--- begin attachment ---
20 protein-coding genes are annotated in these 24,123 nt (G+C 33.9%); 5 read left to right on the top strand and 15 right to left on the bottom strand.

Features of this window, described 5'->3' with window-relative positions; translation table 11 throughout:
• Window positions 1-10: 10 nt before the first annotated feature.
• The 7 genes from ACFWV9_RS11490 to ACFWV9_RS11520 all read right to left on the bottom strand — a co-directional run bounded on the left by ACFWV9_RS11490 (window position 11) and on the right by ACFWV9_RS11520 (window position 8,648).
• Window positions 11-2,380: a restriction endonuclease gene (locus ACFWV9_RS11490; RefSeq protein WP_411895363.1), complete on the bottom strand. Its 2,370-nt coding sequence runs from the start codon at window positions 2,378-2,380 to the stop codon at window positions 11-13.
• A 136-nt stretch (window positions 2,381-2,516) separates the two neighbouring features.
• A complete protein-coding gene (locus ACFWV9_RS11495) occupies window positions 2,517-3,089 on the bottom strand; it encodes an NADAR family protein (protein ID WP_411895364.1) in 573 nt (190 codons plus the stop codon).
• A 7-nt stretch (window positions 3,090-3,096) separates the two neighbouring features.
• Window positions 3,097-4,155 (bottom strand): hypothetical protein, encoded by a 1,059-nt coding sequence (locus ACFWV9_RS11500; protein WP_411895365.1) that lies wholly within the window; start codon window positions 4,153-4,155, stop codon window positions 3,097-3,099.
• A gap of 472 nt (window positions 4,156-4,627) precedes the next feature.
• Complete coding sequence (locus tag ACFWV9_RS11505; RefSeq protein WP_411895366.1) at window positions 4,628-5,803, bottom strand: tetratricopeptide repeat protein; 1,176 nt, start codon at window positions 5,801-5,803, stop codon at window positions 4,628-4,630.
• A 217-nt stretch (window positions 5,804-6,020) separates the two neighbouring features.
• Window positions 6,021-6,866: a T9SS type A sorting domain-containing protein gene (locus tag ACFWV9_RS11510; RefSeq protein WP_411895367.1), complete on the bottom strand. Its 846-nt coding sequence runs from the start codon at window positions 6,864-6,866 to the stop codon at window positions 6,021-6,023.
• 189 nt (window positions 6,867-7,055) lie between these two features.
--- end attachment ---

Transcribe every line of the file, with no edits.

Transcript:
20 protein-coding genes are annotated in these 24,123 nt (G+C 33.9%); 5 read left to right on the top strand and 15 right to left on the bottom strand.

Features of this window, described 5'->3' with window-relative positions; translation table 11 throughout:
• Window positions 1-10: 10 nt before the first annotated feature.
• The 7 genes from ACFWV9_RS11490 to ACFWV9_RS11520 all read right to left on the bottom strand — a co-directional run bounded on the left by ACFWV9_RS11490 (window position 11) and on the right by ACFWV9_RS11520 (window position 8,648).
• Window positions 11-2,380: a restriction endonuclease gene (locus ACFWV9_RS11490; RefSeq protein WP_411895363.1), complete on the bottom strand. Its 2,370-nt coding sequence runs from the start codon at window positions 2,378-2,380 to the stop codon at window positions 11-13.
• A 136-nt stretch (window positions 2,381-2,516) separates the two neighbouring features.
• A complete protein-coding gene (locus ACFWV9_RS11495) occupies window positions 2,517-3,089 on the bottom strand; it encodes an NADAR family protein (protein ID WP_411895364.1) in 573 nt (190 codons plus the stop codon).
• A 7-nt stretch (window positions 3,090-3,096) separates the two neighbouring features.
• Window positions 3,097-4,155 (bottom strand): hypothetical protein, encoded by a 1,059-nt coding sequence (locus ACFWV9_RS11500; protein WP_411895365.1) that lies wholly within the window; start codon window positions 4,153-4,155, stop codon window positions 3,097-3,099.
• A gap of 472 nt (window positions 4,156-4,627) precedes the next feature.
• Complete coding sequence (locus tag ACFWV9_RS11505; RefSeq protein WP_411895366.1) at window positions 4,628-5,803, bottom strand: tetratricopeptide repeat protein; 1,176 nt, start codon at window positions 5,801-5,803, stop codon at window positions 4,628-4,630.
• A 217-nt stretch (window positions 5,804-6,020) separates the two neighbouring features.
• Window positions 6,021-6,866: a T9SS type A sorting domain-containing protein gene (locus tag ACFWV9_RS11510; RefSeq protein WP_411895367.1), complete on the bottom strand. Its 846-nt coding sequence runs from the start codon at window positions 6,864-6,866 to the stop codon at window positions 6,021-6,023.
• 189 nt (window positions 6,867-7,055) lie between these two features.